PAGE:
The grass, it grows everywhere, however you trample on it. In its fecund unendingness, it symbolizes and manifests the will-to-life itself, and in its undefeatably cussed humility, it is the spirit of universal freedom and common democracy that refuse to be quelled.

And, as any good gardener knows, the more you cut the more it grows.

Which may be why the sensible British did not heed Hitler’s counsel in 1938: When Chamberlain went to reason with him, he mentioned Gandhi and how troubled the empire was by him.

Uncomprehending, the Fuhrer asked, “why don’t you shoot him?”

And had they done so, nothing might have brought about so early a collapse of the empire—and in predictably brutal ways.

Clearly, the two-penny tyrants in Burma who strut about in a prison of their own making—if Suu Kyi cannot leave her house, the Generals may not leave Burma, for they are reviled everywhere, including in those parts of the world who have shabby deals with them—have understood that much.

Thus, for their own wretched safety, they desist from doing that Hitler on her. So, we ask, are they winning or losing Burma? Losing, we think. And over that knowledge, Suu Kyi’s smile arches like that of angels, seeing far far beyond the events of any single day, beyond even her own life.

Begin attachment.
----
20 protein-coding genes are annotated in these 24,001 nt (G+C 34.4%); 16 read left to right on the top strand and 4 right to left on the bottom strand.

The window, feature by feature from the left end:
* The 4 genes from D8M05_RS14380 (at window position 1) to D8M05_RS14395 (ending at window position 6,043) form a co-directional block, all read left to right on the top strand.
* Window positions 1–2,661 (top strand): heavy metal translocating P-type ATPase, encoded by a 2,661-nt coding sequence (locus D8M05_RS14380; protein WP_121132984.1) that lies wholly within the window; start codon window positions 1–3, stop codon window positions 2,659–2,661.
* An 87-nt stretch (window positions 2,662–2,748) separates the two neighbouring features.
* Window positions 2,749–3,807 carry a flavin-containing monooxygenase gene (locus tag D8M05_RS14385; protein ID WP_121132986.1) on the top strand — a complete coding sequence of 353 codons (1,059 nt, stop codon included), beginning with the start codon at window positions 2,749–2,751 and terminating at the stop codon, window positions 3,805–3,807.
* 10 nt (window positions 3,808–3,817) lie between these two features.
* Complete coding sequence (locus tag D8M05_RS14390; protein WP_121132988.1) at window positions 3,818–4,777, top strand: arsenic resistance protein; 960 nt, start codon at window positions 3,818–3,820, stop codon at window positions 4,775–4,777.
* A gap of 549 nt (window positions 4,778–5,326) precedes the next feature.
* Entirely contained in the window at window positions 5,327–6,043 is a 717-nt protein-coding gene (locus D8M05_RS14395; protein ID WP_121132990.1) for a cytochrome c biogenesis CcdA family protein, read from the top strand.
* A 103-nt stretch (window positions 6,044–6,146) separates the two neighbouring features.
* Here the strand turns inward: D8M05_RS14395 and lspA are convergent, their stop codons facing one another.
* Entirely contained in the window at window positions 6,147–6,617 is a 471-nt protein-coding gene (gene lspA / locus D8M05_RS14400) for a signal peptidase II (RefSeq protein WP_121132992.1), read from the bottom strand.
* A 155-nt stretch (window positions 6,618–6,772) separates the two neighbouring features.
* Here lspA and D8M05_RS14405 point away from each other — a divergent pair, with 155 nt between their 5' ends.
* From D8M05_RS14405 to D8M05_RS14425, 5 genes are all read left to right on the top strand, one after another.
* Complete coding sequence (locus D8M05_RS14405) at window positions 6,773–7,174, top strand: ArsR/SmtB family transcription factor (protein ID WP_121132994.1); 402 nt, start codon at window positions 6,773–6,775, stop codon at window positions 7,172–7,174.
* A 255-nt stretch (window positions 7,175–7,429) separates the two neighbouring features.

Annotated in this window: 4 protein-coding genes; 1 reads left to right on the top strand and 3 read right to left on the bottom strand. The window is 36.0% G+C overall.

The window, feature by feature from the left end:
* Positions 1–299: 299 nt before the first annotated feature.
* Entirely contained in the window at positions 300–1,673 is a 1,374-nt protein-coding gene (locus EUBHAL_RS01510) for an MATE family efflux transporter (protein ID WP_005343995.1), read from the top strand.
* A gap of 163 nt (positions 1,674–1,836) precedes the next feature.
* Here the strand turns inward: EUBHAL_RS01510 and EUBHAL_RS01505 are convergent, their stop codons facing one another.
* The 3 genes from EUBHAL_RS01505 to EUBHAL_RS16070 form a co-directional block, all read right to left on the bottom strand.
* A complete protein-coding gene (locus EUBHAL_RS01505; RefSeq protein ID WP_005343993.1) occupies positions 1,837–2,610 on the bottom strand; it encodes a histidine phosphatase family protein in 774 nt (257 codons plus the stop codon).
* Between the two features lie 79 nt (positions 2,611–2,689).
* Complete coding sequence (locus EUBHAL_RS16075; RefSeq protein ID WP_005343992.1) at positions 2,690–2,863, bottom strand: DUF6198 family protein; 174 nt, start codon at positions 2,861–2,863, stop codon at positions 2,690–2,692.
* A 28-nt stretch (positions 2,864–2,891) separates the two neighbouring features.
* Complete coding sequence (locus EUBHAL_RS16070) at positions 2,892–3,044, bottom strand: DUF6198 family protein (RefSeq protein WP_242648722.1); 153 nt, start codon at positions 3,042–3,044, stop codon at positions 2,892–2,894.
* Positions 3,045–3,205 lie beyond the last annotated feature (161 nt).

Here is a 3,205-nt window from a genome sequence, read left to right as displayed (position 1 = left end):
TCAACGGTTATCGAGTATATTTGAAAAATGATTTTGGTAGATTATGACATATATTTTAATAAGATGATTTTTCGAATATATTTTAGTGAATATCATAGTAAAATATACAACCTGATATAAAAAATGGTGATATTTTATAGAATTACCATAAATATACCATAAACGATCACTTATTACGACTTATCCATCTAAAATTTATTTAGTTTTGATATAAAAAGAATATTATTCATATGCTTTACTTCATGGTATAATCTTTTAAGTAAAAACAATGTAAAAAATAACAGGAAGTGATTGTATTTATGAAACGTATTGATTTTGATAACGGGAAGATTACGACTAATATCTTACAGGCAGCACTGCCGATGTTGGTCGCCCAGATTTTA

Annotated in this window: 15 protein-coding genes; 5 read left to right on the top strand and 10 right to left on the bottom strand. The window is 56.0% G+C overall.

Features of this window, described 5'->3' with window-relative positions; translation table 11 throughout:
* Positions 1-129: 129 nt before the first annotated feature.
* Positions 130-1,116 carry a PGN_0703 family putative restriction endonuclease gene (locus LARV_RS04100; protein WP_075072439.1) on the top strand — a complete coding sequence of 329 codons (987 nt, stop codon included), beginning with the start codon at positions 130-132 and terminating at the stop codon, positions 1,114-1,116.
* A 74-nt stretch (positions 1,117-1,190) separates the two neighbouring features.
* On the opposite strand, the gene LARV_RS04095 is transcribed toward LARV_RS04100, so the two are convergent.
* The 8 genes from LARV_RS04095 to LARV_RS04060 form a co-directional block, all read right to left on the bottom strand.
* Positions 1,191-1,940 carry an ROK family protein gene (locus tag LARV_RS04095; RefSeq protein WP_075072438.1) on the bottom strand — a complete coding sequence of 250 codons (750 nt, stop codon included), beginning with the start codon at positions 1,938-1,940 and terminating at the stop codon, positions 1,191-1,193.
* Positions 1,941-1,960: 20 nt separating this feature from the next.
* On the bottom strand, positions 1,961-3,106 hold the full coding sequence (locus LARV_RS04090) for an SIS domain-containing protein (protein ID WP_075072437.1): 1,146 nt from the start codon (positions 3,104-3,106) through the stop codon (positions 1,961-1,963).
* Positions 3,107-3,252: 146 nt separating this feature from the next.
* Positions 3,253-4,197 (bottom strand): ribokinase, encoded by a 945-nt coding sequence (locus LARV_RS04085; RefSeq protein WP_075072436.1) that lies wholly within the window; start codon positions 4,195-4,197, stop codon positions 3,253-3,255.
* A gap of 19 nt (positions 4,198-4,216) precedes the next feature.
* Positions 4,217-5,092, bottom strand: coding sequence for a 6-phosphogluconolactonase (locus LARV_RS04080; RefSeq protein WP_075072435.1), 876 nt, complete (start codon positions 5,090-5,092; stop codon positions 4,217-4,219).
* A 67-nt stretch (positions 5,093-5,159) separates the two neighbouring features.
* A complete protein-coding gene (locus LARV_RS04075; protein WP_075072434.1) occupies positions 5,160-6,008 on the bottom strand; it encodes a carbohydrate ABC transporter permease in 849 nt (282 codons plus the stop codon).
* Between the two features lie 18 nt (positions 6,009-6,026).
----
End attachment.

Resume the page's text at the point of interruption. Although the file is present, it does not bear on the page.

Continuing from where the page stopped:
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Burma’s nervous dictators try to quell the threat of Aung San Suu Kyi

August 11, 2009

Critics view the opposition leader’s trial as a brazen attempt to exclude her from next year’s multiparty elections

The detained Burmese opposition leader, Aung San Suu Kyi. Photograph: Pornchai Kittiwongsakul/EPAThe detained Burmese opposition leader, Aung San Suu Kyi. Photograph: Pornchai Kittiwongsakul/EPA

Amid the secrecy, delays and legal squabbling of recent weeks, there has been one constant in the fate of Aung San Suu Kyi: that her arrest for allegedly breaking the terms of her house arrest is a brazen attempt by Burma’s military rulers to exclude the country’s opposition leader from the political process.

Aung San Suu Kyi, who was sentences to 18 months in detention today, celebrated her 64th birthday in Rangoon’s Insein prison in June, sharing curry and chocolate cake with her guards, was arrested in May after John Yettaw, an eccentric American well-wisher, sneaked into her compound and stayed for two nights without official permission.